Many talented, creative people have used drugs and alcohol. Some think a substance will help them be more inspired or productive.
Or they may be self-medicating their sensitivity. Sometimes they risk addiction.
Beethoven reportedly drank wine about as often as he wrote music, and was an alcoholic or at least a problem-drinker.
At least five U.S. writers who won the Nobel Prize for Literature have been considered alcoholics.
Actor Edie Falco said her past alcoholism has helped make her role as an addicted nurse even more authentic in “Nurse Jackie.”
Actor Philip Seymour Hoffman says he used drugs and alcohol earlier in his life – “anything I could get my hands on” – but chose to be sober, he says, because “You get panicked. I was 22, and I got panicked for my life.”
Among many other artists who have used drugs, alcohol or other substances are Aldous Huxley, Poe, Dostoevsky, Hemingway, Steinbeck, and Tennessee Williams.
Writer Anne Lamott has been candid about her years of drug and alcohol abuse. “I got very drunk on a nightly basis from the time I was about 19 ’til 32,” she said in a PBS interview. She now finds being sober a “grace” supported by her Christian faith.
“I’ve seen a lot of people go down because they attach a harmful substance to their creative process.”
That quote comes from a post (on her Creative Intelligence blog): “Patti Smith’s Creative Coffee”, by Orna Ross, who also quotes Smith (from an Interview mag. article):
“A lot of it is purely habitual. They don’t need it, but they think they do, so it becomes entrenched.”
Smith admits “Coffee was part of my process. I used to drink like 14 cups a day… Now, if I want to go to a cafe and write and drink coffee for two hours, I just order them… and I keep diluting it — because it’s not the coffee, it’s the habit.”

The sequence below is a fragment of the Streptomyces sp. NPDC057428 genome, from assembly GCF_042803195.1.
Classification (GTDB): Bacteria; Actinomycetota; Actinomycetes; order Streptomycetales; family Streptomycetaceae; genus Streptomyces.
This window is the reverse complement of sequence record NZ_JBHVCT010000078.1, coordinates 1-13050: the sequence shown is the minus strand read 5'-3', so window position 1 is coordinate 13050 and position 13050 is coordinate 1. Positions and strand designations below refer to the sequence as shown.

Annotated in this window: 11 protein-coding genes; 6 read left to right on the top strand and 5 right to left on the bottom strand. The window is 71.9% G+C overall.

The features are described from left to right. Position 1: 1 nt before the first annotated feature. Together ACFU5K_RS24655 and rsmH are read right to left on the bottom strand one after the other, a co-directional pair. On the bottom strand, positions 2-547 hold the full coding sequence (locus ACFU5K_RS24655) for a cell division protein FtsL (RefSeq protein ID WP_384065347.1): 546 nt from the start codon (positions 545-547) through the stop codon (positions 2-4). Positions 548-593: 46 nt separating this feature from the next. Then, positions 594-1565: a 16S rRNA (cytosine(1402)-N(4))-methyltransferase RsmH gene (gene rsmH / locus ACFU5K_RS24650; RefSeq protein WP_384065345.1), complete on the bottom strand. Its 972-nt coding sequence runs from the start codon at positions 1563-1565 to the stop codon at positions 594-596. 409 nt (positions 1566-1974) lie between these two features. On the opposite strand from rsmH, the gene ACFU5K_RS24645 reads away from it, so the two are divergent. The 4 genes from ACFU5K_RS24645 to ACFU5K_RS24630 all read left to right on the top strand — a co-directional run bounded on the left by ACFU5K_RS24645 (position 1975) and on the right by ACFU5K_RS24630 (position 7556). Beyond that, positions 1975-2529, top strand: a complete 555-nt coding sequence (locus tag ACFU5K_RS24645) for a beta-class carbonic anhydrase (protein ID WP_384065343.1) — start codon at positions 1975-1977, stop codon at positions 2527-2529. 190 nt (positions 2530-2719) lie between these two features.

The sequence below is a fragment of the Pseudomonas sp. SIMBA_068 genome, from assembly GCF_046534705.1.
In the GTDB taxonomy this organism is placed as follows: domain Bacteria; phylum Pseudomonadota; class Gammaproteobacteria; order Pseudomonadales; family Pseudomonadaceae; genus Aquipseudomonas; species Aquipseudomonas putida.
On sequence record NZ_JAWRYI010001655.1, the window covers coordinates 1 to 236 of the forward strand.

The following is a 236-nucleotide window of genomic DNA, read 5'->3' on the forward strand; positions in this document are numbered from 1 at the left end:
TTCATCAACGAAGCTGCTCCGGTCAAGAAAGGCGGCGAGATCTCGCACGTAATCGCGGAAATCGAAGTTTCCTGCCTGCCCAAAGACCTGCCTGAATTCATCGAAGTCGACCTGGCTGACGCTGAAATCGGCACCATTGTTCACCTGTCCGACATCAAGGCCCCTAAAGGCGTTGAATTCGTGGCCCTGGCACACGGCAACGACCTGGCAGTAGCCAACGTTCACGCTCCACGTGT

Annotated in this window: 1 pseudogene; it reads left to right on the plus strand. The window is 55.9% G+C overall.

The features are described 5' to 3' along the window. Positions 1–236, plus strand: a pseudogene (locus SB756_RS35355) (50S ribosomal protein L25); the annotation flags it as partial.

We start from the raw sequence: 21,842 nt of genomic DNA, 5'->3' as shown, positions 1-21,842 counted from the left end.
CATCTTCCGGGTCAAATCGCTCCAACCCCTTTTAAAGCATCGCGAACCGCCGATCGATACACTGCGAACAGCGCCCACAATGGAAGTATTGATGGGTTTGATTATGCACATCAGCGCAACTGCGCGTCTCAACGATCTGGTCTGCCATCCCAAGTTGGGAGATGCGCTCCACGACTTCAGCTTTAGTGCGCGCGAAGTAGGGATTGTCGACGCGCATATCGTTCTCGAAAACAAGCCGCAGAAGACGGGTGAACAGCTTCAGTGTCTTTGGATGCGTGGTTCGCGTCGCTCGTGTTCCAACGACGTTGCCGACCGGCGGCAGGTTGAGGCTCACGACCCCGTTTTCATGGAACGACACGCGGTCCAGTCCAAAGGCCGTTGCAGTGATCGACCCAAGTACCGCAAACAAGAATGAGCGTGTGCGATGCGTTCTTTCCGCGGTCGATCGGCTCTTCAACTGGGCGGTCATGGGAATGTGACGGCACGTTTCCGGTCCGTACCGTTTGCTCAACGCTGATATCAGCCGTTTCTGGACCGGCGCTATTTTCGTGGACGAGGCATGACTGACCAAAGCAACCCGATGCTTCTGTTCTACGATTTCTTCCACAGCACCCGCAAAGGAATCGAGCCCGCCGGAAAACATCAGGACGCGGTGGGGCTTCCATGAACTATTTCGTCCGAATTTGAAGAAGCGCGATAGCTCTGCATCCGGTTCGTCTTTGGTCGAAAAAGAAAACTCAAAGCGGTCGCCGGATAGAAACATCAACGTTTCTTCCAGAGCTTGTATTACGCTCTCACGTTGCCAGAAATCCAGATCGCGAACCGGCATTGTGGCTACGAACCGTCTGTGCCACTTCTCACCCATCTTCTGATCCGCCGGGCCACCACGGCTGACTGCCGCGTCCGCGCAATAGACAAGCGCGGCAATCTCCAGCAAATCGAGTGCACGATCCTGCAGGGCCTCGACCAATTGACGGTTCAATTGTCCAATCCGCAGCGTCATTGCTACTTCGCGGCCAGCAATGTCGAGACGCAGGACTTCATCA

[Photo from book Patti Smith: American Artist.]
Many writers and other creators use “routines” that help them get “in the mood” or encourage the muse.
But even something as supposedly safe as coffee can be risky: it is, after all, a psychoactive substance, and can increase irritability and anxiety for many people.
Why do we use drugs?
Changing our consciousness with drugs, including alcohol and nicotine, has a long history. Maybe for as long as we have walked upright, if not before.
Two of the possible motivations for creative people to use (and possibly abuse) drugs are to enhance imagination or awareness, or to self-medicate.
Johnny Depp, for example, admits getting drunk to deal with having to go to functions like press appearances: “I guess I was trying not to feel anything.”
He thinks drug use “has less to do with recreation and more to do with the fact that we need to escape from our brains.”
Creative people are often highly sensitive to sensory and emotional input.
In her book The Highly Sensitive Person, Elaine N. Aron Ph.D. comments, “It is not surprising that artists turn to drugs, alcohol, and medications to control their arousal or to recontact their inner self. But the long-term effect is a body further off balance.”
In her article Weed Girl, Belinda Housenbold Seiger, PhD, LCSW writes about a client of hers she calls “Weed Girl” who “never learned how to cope with her own busy mind.
“Many gifted adults grow up doing exactly what Weed Girl learned to do, that is they learn how to ‘numb and dumb,’ their passion and sensitivity by smoking pot.”
Of course, many people do learn to cope in healthier ways – and to drink or use other drugs in moderation, if at all.
There are certainly many ways we can become addicted to behaviors and substances – see the Psych Central section on Addiction and Substance Abuse.